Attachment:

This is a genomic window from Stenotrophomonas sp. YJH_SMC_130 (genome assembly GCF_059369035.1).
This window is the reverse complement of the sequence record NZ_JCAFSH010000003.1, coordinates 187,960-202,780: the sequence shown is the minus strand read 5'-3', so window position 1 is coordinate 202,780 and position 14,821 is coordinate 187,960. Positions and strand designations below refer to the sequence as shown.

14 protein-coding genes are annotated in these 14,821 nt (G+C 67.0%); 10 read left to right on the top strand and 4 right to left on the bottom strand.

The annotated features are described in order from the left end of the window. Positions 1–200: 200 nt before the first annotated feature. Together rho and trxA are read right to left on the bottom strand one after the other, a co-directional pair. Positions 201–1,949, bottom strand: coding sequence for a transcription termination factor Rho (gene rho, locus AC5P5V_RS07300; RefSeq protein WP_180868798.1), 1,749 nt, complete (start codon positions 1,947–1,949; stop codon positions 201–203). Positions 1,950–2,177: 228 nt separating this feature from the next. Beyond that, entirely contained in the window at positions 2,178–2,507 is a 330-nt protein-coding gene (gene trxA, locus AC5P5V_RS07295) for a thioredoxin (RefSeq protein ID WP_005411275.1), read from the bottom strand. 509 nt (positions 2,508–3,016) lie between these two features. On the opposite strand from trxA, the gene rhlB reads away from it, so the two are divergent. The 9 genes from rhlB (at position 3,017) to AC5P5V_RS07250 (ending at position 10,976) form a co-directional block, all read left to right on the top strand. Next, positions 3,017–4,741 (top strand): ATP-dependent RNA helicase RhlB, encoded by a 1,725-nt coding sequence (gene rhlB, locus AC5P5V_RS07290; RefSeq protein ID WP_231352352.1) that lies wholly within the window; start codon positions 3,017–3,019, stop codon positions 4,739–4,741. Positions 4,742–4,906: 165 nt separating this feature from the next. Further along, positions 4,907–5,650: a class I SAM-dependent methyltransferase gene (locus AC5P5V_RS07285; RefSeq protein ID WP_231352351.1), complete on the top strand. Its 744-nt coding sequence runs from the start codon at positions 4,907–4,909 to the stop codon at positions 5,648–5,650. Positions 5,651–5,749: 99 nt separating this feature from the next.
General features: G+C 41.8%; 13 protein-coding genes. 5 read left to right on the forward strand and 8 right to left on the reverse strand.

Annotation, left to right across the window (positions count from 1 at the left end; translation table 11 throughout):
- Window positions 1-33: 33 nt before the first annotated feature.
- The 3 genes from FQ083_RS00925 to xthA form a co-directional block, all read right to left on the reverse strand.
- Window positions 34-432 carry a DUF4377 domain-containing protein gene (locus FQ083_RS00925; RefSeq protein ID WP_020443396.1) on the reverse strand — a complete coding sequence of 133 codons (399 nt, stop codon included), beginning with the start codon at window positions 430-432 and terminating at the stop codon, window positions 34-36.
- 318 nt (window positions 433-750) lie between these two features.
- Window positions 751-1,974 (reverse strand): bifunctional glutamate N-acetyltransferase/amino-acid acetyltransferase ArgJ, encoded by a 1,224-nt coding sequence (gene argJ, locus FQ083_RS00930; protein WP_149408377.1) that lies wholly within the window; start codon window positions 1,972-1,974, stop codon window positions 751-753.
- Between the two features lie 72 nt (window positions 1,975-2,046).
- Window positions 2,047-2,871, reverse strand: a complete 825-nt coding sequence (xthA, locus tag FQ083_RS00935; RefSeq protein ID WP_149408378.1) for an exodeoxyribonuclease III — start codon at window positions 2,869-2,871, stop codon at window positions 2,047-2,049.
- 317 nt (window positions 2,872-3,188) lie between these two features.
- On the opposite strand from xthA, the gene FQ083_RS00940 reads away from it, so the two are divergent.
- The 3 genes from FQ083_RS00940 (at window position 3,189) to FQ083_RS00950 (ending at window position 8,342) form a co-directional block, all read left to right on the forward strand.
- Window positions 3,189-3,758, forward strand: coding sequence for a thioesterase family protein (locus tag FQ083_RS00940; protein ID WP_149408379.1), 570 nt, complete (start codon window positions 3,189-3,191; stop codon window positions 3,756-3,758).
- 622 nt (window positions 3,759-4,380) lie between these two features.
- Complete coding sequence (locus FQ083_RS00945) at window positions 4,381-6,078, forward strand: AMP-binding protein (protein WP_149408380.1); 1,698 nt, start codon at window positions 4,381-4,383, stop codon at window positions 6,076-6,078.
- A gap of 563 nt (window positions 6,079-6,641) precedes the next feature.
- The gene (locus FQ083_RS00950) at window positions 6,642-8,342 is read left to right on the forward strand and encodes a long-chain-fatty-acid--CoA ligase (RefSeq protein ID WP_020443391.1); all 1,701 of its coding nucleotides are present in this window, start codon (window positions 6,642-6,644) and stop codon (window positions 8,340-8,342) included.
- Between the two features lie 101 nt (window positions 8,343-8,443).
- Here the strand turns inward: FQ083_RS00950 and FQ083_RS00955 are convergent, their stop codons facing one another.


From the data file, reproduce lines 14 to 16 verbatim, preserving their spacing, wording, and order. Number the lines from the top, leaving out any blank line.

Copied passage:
- 317 nt (window positions 2,872-3,188) lie between these two features.
- On the opposite strand from xthA, the gene FQ083_RS00940 reads away from it, so the two are divergent.
- The 3 genes from FQ083_RS00940 (at window position 3,189) to FQ083_RS00950 (ending at window position 8,342) form a co-directional block, all read left to right on the forward strand.